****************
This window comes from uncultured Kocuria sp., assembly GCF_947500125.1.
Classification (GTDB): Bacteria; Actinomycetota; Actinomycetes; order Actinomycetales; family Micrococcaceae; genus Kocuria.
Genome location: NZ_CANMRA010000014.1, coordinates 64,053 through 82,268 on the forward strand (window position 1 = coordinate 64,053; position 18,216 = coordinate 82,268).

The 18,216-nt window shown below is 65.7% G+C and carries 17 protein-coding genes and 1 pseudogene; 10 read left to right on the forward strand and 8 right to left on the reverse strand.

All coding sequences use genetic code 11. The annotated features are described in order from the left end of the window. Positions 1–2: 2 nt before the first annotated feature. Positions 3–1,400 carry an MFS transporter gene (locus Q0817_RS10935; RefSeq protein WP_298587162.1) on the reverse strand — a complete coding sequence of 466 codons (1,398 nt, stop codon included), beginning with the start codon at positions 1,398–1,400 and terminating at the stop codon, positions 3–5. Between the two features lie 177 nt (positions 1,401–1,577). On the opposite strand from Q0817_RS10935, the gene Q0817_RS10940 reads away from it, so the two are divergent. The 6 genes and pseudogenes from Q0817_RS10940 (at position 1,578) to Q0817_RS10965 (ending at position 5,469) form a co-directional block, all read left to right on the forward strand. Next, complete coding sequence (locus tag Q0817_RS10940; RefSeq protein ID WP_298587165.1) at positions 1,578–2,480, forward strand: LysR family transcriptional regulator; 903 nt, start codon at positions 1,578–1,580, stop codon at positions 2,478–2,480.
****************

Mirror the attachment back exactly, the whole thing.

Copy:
This window comes from uncultured Kocuria sp., assembly GCF_947500125.1.
Classification (GTDB): Bacteria; Actinomycetota; Actinomycetes; order Actinomycetales; family Micrococcaceae; genus Kocuria.
Genome location: NZ_CANMRA010000014.1, coordinates 64,053 through 82,268 on the forward strand (window position 1 = coordinate 64,053; position 18,216 = coordinate 82,268).

The 18,216-nt window shown below is 65.7% G+C and carries 17 protein-coding genes and 1 pseudogene; 10 read left to right on the forward strand and 8 right to left on the reverse strand.

All coding sequences use genetic code 11. The annotated features are described in order from the left end of the window. Positions 1–2: 2 nt before the first annotated feature. Positions 3–1,400 carry an MFS transporter gene (locus Q0817_RS10935; RefSeq protein WP_298587162.1) on the reverse strand — a complete coding sequence of 466 codons (1,398 nt, stop codon included), beginning with the start codon at positions 1,398–1,400 and terminating at the stop codon, positions 3–5. Between the two features lie 177 nt (positions 1,401–1,577). On the opposite strand from Q0817_RS10935, the gene Q0817_RS10940 reads away from it, so the two are divergent. The 6 genes and pseudogenes from Q0817_RS10940 (at position 1,578) to Q0817_RS10965 (ending at position 5,469) form a co-directional block, all read left to right on the forward strand. Next, complete coding sequence (locus tag Q0817_RS10940; RefSeq protein ID WP_298587165.1) at positions 1,578–2,480, forward strand: LysR family transcriptional regulator; 903 nt, start codon at positions 1,578–1,580, stop codon at positions 2,478–2,480.